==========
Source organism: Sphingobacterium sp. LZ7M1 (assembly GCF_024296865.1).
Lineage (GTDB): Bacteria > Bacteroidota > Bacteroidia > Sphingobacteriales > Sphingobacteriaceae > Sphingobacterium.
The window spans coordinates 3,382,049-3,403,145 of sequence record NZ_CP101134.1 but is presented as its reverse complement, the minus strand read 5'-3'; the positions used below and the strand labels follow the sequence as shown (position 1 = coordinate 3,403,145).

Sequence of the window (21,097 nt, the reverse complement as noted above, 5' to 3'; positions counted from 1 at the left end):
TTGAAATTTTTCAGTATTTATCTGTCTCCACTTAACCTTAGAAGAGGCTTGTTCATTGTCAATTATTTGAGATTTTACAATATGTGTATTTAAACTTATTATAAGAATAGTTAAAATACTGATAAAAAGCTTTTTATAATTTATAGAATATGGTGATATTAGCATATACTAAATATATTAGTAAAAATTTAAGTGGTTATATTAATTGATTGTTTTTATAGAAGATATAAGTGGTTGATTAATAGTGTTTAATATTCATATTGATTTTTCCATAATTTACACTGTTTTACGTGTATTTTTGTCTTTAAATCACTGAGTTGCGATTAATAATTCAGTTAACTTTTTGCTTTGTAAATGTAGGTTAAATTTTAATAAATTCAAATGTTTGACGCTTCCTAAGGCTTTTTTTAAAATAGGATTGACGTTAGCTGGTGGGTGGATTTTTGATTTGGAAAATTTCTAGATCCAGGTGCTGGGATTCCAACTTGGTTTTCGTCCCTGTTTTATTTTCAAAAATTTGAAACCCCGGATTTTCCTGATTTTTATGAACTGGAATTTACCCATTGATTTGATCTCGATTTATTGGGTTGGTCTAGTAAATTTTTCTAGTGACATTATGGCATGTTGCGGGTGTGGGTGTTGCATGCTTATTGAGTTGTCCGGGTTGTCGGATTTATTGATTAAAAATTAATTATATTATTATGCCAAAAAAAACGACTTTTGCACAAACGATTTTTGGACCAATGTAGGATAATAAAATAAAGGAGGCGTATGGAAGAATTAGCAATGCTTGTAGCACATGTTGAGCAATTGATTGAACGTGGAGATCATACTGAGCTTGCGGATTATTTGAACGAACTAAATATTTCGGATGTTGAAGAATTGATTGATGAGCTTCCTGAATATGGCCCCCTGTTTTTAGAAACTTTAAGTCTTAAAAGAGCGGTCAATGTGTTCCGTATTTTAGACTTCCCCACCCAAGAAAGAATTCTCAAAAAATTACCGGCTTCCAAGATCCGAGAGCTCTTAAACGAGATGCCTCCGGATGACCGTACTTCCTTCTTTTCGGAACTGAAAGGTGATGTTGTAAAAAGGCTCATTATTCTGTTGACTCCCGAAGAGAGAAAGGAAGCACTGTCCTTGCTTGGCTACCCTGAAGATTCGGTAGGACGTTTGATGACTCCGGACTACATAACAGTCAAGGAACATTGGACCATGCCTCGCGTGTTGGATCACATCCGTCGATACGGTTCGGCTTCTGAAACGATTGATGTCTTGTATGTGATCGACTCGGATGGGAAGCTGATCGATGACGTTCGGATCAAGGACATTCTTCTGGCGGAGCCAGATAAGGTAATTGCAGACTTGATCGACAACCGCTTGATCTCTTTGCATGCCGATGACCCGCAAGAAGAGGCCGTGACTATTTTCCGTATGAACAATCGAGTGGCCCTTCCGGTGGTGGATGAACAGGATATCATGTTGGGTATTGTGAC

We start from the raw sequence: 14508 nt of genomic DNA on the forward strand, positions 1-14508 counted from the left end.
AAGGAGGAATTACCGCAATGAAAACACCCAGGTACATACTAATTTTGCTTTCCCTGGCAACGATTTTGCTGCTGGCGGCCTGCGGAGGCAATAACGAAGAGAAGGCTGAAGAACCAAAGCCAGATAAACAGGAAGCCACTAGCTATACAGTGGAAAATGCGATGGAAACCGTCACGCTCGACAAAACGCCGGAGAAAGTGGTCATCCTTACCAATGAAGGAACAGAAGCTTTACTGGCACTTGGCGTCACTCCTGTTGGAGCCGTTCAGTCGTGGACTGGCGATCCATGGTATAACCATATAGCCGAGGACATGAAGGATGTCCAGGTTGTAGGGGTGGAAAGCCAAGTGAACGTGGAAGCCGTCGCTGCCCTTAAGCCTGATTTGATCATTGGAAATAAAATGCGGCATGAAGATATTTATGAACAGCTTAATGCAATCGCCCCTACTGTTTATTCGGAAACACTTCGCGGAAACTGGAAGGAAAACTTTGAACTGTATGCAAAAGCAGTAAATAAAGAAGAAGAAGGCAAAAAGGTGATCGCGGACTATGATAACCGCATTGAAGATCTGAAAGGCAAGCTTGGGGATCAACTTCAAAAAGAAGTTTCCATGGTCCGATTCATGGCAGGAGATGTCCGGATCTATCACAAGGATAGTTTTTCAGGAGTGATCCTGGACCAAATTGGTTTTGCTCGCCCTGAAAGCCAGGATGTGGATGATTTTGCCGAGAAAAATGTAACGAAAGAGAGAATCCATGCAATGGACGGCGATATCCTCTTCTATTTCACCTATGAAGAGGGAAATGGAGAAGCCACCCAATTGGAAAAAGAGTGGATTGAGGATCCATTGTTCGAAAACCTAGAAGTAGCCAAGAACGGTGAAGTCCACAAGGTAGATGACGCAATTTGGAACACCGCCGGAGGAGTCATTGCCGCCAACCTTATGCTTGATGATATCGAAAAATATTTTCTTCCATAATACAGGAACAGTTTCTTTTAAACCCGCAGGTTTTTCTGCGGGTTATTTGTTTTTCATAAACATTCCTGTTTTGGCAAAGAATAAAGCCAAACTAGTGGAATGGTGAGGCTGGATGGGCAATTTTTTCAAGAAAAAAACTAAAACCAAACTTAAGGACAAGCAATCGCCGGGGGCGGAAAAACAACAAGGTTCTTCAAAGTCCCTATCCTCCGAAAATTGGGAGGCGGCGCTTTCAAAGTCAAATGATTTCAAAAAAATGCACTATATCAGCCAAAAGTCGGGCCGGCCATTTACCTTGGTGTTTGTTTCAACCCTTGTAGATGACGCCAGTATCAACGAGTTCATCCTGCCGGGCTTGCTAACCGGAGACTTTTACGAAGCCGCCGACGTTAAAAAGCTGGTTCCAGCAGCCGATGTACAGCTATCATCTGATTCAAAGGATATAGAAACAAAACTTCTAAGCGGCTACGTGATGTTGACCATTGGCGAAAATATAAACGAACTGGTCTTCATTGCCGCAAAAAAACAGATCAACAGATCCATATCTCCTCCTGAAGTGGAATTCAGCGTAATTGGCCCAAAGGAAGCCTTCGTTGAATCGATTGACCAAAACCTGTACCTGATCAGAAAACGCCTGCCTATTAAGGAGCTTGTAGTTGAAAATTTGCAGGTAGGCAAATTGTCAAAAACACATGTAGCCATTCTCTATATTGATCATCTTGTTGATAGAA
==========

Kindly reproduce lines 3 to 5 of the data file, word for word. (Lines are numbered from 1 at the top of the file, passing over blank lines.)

The window spans coordinates 3,382,049-3,403,145 of sequence record NZ_CP101134.1 but is presented as its reverse complement, the minus strand read 5'-3'; the positions used below and the strand labels follow the sequence as shown (position 1 = coordinate 3,403,145).

Sequence of the window (21,097 nt, the reverse complement as noted above, 5' to 3'; positions counted from 1 at the left end):
TTGAAATTTTTCAGTATTTATCTGTCTCCACTTAACCTTAGAAGAGGCTTGTTCATTGTCAATTATTTGAGATTTTACAATATGTGTATTTAAACTTATTATAAGAATAGTTAAAATACTGATAAAAAGCTTTTTATAATTTATAGAATATGGTGATATTAGCATATACTAAATATATTAGTAAAAATTTAAGTGGTTATATTAATTGATTGTTTTTATAGAAGATATAAGTGGTTGATTAATAGTGTTTAATATTCATATTGATTTTTCCATAATTTACACTGTTTTACGTGTATTTTTGTCTTTAAATCACTGAGTTGCGATTAATAATTCAGTTAACTTTTTGCTTTGTAAATGTAGGTTAAATTTTAATAAATTCAAATGTTTGACGCTTCCTAAGGCTTTTTTTAAAATAGGATTGACGTTAGCTGGTGGGTGGATTTTTGATTTGGAAAATTTCTAGATCCAGGTGCTGGGATTCCAACTTGGTTTTCGTCCCTGTTTTATTTTCAAAAATTTGAAACCCCGGATTTTCCTGATTTTTATGAACTGGAATTTACCCATTGATTTGATCTCGATTTATTGGGTTGGTCTAGTAAATTTTTCTAGTGACATTATGGCATGTTGCGGGTGTGGGTGTTGCATGCTTATTGAGTTGTCCGGGTTGTCGGATTTATTGATTAAAAATTAATTATATTATTATGCCAAAAAAAACGACTTTTGCACAAACGATTTTTGGACCAATGTAGGATAATAAAATAAAGGAGGCGTATGGAAGAATTAGCAATGCTTGTAGCACATGTTGAGCAATTGATTGAACGTGGAGATCATACTGAGCTTGCGGATTATTTGAACGAACTAAATATTTCGGATGTTGAAGAATTGATTGATGAGCTTCCTGAATATGGCCCCCTGTTTTTAGAAACTTTAAGTCTTAAAAGAGCGGTCAATGTGTTCCGTATTTTAGACTTCCCCACCCAAGAAAGAATTCTCAAAAAATTACCGGCTTCCAAGATCCGAGAGCTCTTAAACGAGATGCCTCCGGATGACCGTACTTCCTTCTTTTCGGAACTGAAAGGTGATGTTGTAAAAAGGCTCATTATTCTGTTGACTCCCGAAGAGAGAAAGGAAGCACTGTCCTTGCTTGGCTACCCTGAAGATTCGGTAGGACGTTTGATGACTCCGGACTACATAACAGTCAAGGAACATTGGACCATGCCTCGCGTGTTGGATCACATCCGTCGATACGGTTCGGCTTCTGAAACGATTGATGTCTTGTATGTGATCGACTCGGATGGGAAGCTGATCGATGACGTTCGGATCAAGGACATTCTTCTGGCGGAGCCAGATAAGGTAATTGCAGACTTGATCGACAACCGCTTGATCTCTTTGCATGCCGATGACCCGCAAGAAGAGGCCGTGACTATTTTCCGTATGAACAATCGAGTGGCCCTTCCGGTGGTGGATGAACAGGATATCATGTTGGGTATTGTGAC